Right in the heart of Europe lies a small village where the black flag of Islamic State (IS) flies proudly. Recent reports suggest Jihadis are buying up land and training there, sparking fears it could provide a base to launch attacks across the continent.
The small Bosnia settlement has been a stronghold of Wahhabist extremism since the 1990s, and residents have already been charged with terror attacks and recruiting for IS.
Nestled on a strategically situated hill and surround by dense forest in the mountainous north-east of Bosnia and Herzegovina, sits the village of Gornja Maoča. It is gaining a reputation as an extremist stronghold and a perfect stop off between the West and IS, in a nation that is 45 per cent Muslim and hosting the only Muslim majority capital city on the continent, Sarajevo.
The country was converted to Islam by Ottomans hordes, but radical Islam was negligible before the 1992-5 Balkans conflict. During and after the war, however, Saudi money and influence began to flow freely into the nation.
The war pitched Christians against Muslims and wealthy gulf states used the episode to extend their political influence in this Muslim region of Europe under the guise of humanitarian aid.
After the war, Gornja Maoča was resettled by radical Wahhabists and has been a cause of concern for the authorities every since. Many police raids in search of guns and evidence of terrorist activity followed, including one involving 600 officers in 2010. Another was completed just five months ago.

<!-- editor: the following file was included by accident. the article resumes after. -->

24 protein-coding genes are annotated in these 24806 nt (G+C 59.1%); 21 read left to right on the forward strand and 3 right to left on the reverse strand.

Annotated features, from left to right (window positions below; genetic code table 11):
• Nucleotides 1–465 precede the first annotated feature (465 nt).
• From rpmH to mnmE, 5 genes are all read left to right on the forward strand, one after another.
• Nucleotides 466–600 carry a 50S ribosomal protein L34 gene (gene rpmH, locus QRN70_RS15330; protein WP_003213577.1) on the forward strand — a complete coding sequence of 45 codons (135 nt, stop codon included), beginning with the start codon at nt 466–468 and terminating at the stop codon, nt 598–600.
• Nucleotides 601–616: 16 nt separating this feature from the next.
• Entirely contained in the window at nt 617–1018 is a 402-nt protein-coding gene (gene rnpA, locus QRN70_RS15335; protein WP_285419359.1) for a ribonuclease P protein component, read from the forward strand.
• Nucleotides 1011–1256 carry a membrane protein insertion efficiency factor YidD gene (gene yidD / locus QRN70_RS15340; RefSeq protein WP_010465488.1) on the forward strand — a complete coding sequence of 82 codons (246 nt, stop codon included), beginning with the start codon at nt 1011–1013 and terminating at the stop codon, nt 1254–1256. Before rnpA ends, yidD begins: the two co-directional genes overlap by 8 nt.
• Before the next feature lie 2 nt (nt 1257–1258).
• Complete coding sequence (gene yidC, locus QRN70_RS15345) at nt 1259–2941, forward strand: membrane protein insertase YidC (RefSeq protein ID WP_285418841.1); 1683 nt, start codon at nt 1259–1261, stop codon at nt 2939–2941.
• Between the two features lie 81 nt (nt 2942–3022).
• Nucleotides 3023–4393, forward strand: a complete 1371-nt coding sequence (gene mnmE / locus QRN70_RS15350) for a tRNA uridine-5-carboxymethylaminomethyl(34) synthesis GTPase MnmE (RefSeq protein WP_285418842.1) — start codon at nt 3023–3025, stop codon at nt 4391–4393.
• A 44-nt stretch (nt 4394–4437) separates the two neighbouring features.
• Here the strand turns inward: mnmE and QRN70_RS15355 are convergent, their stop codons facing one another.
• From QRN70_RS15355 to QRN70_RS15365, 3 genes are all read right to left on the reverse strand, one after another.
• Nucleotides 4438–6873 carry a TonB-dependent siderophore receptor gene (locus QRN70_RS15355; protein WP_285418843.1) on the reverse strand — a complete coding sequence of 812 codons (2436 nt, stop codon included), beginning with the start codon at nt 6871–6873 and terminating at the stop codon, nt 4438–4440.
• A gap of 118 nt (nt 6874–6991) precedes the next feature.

Little or nothing was found at first and villagers and rights groups repeatedly accused the authorities of harassment. Then, in October 2011, a young man from the village attacked the U.S. Embassy in Sarajevo with a machine gun attack
Already, 330 Bosnians, mainly from rural areas, are thought to have joined IS in Syria, according to the International Centre for the Study of Radicalisation at King’s College. The first reports of the black flag of IS flying over the village emerged at the beginning of the year. On February 11th, it was reported that four men from the surrounding area had been arrested, and one charged, suspected of recruiting fighters for IS in Syria and Iraq.
A number of high-profile IS members are said to be buying up land and properties in the area, and at least 12 jihadis trained in near-by Osve have travelled to Syria in recent months. Five are reported to have been killed.
Ismar Hadrović, a Salafist who led an attack on Sarajevo’s Queer Festival in 2008, has bought property there, Federalna Televizija reports. Wahhabi preacher Harun Mehicevic, considered one of Australia’s most dangerous men, who moved to Melbourne to escape the Balkan war, also owns land in Gornja Maoca, The Age of Melbourne reports.
Journalists from the Sunday Mirror travelled to the secretive village last week where they saw women in burqas and men in Islamic dress. One local resident told them: “We regularly hear gunshots coming from the woods up there for long periods at a time. It happens every week,” he said, referring to two houses on a hill. “I don’t know what they are doing, whether it is target practice or something like that, but it happens regularly.”